Do you know what your purchaser precedent letter says? When was the last time you thoroughly read and thought about your purchaser precedent letter?
In a recent claim the purchaser clients discovered five years after they settled on their property that part of their house extended beyond the boundary of the land onto the road reserve.
When asked if he gave the clients advice about check measuring the boundaries the practitioner’s initial response was he thought he had told them and it would have been in his first letter to the clients. When we found the file the letter of advice made no mention of check measuring and neither did any of the file notes from both the practitioner and the clerk. His precedent letter may have had the right information in it at some stage but the version these clients received did not.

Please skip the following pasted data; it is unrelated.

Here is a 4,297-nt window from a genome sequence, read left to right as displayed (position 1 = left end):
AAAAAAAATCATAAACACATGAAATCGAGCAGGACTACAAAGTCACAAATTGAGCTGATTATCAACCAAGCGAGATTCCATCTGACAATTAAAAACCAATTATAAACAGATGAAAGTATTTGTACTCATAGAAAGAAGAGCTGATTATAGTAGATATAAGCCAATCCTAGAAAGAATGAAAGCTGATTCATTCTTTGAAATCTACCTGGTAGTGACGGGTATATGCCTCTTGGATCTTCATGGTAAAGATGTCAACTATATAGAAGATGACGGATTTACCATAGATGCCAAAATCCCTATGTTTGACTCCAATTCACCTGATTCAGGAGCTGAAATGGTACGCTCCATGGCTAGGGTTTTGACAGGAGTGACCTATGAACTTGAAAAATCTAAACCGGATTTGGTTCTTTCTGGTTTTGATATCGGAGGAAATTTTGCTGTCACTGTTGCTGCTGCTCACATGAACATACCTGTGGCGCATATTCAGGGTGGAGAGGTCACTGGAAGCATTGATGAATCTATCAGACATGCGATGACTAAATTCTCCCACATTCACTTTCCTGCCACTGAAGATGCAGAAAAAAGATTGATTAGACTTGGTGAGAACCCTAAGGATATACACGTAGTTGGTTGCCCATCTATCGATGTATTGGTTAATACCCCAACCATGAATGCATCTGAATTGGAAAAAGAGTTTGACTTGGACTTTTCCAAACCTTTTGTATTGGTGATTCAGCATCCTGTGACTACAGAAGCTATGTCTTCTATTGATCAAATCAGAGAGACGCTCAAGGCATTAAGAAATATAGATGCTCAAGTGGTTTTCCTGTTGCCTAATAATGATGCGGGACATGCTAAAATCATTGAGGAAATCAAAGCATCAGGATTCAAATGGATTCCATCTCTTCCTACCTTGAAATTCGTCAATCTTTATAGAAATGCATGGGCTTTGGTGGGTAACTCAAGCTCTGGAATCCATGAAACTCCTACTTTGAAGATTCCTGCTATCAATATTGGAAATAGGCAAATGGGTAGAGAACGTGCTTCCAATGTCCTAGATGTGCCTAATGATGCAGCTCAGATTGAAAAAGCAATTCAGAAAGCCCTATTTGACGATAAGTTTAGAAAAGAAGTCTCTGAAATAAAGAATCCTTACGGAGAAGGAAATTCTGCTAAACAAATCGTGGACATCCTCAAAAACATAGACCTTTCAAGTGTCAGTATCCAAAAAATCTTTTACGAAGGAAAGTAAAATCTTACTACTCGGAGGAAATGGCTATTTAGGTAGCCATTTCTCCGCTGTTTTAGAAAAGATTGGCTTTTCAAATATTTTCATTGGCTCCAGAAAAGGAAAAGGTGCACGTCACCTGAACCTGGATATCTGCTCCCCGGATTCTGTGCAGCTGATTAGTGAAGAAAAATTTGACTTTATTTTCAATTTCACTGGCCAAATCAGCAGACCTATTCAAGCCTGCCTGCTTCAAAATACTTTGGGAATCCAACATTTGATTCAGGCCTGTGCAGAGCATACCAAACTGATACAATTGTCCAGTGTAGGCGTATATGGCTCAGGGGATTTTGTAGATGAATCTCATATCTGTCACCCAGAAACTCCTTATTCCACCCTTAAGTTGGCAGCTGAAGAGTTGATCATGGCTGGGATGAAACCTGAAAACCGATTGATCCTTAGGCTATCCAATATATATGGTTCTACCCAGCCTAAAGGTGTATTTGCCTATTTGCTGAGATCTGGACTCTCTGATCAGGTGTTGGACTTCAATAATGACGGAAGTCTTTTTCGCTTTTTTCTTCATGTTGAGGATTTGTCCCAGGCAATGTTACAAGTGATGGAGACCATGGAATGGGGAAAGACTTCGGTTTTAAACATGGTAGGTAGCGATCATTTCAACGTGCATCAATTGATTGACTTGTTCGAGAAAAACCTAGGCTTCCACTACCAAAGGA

The problem with this property was obvious when looking closely. The shape of the property shown on the real estate agent’s website via a google search was not the same as the shape of the property shown in the title search or a search on the Victorian government LASSI website. Just comparing these two things would have alerted the practitioner to a problem with this property.
To avoid these simple but expensive mistakes:
- review your precedent letters regularly to make sure it covers everything you think it should
- tell your clients to check boundary measurements and keep good file notes of the discussion
- google the property and look to see if there is anything that does not match up with the documentation you have.